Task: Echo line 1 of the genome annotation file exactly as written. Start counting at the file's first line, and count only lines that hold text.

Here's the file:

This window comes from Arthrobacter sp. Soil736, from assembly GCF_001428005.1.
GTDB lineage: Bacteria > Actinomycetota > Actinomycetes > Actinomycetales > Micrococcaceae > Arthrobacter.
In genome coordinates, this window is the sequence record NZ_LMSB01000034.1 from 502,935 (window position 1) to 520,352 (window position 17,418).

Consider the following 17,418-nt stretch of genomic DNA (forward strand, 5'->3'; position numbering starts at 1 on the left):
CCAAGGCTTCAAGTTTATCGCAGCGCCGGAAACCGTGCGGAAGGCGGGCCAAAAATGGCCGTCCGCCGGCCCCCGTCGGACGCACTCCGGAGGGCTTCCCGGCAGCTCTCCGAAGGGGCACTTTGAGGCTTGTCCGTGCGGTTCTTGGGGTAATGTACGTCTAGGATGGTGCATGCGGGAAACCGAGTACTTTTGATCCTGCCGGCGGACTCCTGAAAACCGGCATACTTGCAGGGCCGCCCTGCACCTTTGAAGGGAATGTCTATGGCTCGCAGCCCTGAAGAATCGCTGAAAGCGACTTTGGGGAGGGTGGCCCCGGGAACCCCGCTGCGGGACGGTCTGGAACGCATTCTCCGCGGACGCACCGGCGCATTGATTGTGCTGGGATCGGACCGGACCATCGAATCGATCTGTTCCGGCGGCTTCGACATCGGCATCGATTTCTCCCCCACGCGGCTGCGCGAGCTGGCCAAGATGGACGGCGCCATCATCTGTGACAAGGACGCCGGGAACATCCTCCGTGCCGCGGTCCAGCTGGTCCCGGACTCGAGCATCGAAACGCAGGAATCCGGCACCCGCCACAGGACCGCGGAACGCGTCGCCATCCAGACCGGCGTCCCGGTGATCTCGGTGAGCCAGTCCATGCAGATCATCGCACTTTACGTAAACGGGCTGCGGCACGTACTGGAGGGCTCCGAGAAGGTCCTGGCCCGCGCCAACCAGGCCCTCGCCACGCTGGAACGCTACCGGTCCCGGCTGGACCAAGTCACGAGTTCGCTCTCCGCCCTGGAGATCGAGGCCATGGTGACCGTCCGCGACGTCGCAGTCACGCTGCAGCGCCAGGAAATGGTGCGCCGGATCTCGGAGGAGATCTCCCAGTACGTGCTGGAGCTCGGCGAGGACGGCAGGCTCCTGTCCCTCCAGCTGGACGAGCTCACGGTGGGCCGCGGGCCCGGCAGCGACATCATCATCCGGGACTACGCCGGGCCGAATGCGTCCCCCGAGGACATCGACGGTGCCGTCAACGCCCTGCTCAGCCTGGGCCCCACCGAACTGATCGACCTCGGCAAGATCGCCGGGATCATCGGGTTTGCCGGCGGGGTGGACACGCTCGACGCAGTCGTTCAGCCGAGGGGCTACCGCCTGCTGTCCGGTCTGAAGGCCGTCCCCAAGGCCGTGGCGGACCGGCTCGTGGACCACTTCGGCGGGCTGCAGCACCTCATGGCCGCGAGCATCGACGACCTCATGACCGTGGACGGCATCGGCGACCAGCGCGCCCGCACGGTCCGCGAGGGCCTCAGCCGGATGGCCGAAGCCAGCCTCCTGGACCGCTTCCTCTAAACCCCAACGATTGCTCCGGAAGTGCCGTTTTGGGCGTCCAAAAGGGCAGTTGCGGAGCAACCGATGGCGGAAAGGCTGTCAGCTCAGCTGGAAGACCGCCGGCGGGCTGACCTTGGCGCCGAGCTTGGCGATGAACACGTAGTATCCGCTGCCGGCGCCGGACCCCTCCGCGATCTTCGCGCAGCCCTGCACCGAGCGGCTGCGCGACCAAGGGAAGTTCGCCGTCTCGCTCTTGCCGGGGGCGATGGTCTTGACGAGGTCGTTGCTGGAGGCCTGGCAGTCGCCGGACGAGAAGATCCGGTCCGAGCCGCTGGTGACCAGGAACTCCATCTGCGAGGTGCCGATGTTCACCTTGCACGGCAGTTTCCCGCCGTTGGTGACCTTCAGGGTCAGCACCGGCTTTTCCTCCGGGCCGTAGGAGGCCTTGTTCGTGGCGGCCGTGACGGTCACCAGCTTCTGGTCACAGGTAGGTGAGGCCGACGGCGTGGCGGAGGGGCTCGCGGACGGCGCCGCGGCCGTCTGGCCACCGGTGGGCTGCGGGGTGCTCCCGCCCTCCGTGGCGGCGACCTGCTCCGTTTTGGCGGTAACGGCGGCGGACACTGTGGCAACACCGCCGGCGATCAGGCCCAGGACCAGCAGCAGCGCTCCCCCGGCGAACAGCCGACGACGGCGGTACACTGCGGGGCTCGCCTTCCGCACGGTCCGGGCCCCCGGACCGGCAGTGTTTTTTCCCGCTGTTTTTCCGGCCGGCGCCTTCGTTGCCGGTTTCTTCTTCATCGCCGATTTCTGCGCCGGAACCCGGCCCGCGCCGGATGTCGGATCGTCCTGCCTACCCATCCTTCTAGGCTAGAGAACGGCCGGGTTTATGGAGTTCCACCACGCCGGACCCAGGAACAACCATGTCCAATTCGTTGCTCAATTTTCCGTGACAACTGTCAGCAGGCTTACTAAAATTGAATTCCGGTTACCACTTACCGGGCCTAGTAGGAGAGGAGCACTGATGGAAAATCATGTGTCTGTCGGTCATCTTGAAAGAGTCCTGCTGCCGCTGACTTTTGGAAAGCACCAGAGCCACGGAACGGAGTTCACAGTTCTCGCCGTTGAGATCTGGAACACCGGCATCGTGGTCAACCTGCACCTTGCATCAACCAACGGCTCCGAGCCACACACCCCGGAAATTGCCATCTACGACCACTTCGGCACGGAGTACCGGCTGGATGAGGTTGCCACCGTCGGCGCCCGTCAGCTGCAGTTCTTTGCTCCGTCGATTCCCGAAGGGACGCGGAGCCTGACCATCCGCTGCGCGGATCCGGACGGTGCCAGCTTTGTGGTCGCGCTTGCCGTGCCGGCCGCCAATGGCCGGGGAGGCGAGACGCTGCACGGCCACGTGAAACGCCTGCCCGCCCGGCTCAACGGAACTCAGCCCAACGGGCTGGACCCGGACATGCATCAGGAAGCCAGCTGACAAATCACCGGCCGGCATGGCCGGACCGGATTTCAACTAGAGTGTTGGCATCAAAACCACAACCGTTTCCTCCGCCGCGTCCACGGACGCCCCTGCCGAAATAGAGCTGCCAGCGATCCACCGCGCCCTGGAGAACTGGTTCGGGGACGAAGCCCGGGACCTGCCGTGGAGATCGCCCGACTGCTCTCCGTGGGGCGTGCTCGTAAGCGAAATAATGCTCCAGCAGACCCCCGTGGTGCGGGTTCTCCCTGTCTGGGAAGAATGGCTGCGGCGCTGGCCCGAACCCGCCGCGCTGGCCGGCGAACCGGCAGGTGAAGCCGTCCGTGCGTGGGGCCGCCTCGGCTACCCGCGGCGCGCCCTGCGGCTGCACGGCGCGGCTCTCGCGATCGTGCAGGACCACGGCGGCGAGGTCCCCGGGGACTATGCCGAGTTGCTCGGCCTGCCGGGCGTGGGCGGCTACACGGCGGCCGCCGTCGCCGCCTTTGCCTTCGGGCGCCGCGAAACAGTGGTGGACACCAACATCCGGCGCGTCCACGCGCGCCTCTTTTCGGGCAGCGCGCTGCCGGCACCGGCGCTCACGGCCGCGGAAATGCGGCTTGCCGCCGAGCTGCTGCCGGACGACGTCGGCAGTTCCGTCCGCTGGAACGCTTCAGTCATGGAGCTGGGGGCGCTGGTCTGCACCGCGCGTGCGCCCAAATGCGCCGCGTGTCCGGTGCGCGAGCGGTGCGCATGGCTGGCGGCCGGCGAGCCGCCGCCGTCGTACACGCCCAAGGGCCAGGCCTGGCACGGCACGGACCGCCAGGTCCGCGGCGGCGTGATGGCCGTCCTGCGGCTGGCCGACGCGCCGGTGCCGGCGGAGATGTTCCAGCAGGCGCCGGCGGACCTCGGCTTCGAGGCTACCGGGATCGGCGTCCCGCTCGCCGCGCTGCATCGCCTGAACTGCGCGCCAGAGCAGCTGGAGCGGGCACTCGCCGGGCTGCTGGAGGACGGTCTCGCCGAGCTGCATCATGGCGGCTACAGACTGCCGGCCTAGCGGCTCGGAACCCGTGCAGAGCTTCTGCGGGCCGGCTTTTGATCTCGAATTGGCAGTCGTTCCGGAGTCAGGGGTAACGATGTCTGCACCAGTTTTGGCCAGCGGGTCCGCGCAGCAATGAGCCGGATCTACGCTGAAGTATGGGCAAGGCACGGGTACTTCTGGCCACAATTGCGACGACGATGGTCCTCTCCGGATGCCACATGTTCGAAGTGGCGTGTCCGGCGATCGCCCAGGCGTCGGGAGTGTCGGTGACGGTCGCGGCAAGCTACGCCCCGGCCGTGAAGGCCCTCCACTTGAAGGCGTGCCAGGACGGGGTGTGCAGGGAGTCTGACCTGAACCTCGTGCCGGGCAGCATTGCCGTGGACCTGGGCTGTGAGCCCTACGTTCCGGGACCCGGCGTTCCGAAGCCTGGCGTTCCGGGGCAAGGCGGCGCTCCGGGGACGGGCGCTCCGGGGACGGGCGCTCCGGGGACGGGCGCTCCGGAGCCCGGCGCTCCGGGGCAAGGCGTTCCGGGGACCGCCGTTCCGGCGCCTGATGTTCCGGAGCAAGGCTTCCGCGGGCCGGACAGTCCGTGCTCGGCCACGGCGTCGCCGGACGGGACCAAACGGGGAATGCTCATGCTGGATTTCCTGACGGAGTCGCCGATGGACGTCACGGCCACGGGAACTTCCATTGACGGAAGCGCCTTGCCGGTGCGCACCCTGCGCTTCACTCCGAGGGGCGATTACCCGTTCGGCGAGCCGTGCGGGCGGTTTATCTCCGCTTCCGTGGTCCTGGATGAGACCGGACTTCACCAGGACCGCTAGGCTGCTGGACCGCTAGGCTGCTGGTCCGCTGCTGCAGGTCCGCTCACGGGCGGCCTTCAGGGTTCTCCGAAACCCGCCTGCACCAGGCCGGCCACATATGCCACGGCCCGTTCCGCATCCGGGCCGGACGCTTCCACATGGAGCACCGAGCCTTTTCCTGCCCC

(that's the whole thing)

This window comes from Arthrobacter sp. Soil736, from assembly GCF_001428005.1.